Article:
Audit Committee: The Top Three Things Never to Forget


reminder.jpgFor community banks, these are interesting times. The economic recovery hasn’t gained enough steam for institutions to be able to count on solid returns. Many banks also face a lingering credit crunch as access to capital remains restricted nearly four years after the Troubled Asset Relief Program. In fact, more than 350 institutions, many of them community banks, still have TARP and many of them are having trouble raising the capital needed to repay government funds. To top it all off, the coming implementation of the Dodd-Frank Act has created uncertainty—although community banks were exempted from some of the law’s more stringent requirements, there are still concerns that even smaller institutions will eventually be held to the same standard.

Against this backdrop, the work of audit committees has taken on added importance. With a slim margin of error and a shifting regulatory landscape, verifying that the proper internal controls and compliance measures are in place can be the difference between thriving, barely surviving, and falling behind the competition. Here are the top three issues that audit committees of community banks need to have on their radar for the coming year.

1. Don’t Neglect Audit Fundamentals

Audit committee members should approach their annual audit not as a routine exercise but as an opportunity to reassert their independence, neutrality and objectivity. Although audit committee members are well acquainted with their institution’s strengths and weaknesses, they should force themselves to adopt an impartial perspective when assessing external audit findings.

With this in mind, audit committee members should make sure the external auditor is asking the right questions and verify that the audit is being conducted with a healthy dose of skepticism. By dispensing with preconceptions about their institution, committee members can remain open to all answers, explore all possibilities—and more important—be prepared to take the actions necessary to address any issues the external audit uncovers. Furthermore, members can help promote a culture of strong internal controls by demonstrating their commitment to a thorough audit.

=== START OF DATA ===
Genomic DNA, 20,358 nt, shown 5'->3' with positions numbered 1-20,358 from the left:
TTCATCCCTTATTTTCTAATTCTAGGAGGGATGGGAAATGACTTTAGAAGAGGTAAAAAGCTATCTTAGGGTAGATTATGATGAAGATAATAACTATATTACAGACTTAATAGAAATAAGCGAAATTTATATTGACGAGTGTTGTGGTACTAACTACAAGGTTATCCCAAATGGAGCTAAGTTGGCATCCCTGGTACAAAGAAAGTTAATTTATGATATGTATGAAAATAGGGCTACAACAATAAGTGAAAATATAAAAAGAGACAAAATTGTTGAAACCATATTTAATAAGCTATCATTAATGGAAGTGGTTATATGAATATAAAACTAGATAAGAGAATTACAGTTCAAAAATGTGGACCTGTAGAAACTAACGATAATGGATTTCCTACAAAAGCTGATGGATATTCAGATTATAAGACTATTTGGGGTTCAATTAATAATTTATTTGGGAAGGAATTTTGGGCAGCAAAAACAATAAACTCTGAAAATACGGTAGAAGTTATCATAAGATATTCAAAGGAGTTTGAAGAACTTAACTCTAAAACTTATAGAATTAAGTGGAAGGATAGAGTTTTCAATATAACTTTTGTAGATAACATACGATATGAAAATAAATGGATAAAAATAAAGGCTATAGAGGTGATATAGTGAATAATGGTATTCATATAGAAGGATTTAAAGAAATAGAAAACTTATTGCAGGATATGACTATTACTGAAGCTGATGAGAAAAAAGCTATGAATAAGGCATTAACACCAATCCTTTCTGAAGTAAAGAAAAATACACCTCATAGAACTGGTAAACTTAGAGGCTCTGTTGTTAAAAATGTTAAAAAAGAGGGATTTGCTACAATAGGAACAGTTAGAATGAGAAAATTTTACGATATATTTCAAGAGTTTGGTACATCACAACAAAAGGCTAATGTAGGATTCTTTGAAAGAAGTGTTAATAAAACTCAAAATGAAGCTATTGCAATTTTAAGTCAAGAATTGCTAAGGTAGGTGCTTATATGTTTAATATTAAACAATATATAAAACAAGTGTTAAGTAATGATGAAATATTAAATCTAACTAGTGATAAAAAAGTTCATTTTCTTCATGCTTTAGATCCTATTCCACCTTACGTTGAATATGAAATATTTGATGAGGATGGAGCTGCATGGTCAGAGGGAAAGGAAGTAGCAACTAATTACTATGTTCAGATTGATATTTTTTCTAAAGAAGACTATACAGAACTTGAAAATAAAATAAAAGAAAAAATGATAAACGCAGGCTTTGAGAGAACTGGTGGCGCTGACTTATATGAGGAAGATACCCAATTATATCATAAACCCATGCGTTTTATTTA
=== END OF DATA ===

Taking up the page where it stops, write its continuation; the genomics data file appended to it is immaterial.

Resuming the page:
2. Try to Anticipate What Comes Next

As regulations and requirements continue to evolve, audit committees needn’t wait for the Federal Reserve or other agencies to release guidance to get a sense of the potential impact on their institution. Fortunately, seeing the future doesn’t have to involve a trip to a psychic for a tarot card reading. The following sources can provide important hints of what to expect.

  • The Center for Audit Quality, based in Washington, D.C., regularly publishes insight and the latest developments. Its board includes leaders from public auditing firms and it is affiliated with the American Institute of Certified Public Accountants.
  • The Public Company Accounting Oversight Board (PCAOB) was established by Congress to oversee the audits of public companies and seeks to promote informative, accurate and independent audit reports.
  • The Securities and Exchange Commission (SEC) has a list of proposed rules on its website that offer evidence on currents trends and areas that the agency is exploring.
  • The business press, both in its coverage and the mix of stories, can be a barometer of where policymakers and enforcement agencies are directing their focus.

3. Be Forthright in Communicating About Negative Audits

Community banks, by the very nature of their close relationship with customers and local businesses, must take special care in explaining audit findings. In the event of a negative or potentially damaging audit, audit committees can play an instrumental role in developing a communications strategy, particularly since an audit can uncover complex or arcane issues that may be difficult for other bank executives or the public to understand.

Across all communications channels—from press releases and investor relations calls to Securities and Exchange Commission filings—committee members should work to be sure that the information is consistent. Moreover, an institution should strive to demonstrate that it embraces accountability and transparency. The tone and messaging can help send a powerful signal that the bank has nothing to hide and is taking the necessary steps to address issues. Information on performance that goes beyond the financial statements is important to maintaining confidence in your institution. For example, non-GAAP key performance indicators such as customer retention and assets under management can offer context and help allay any fears among the public.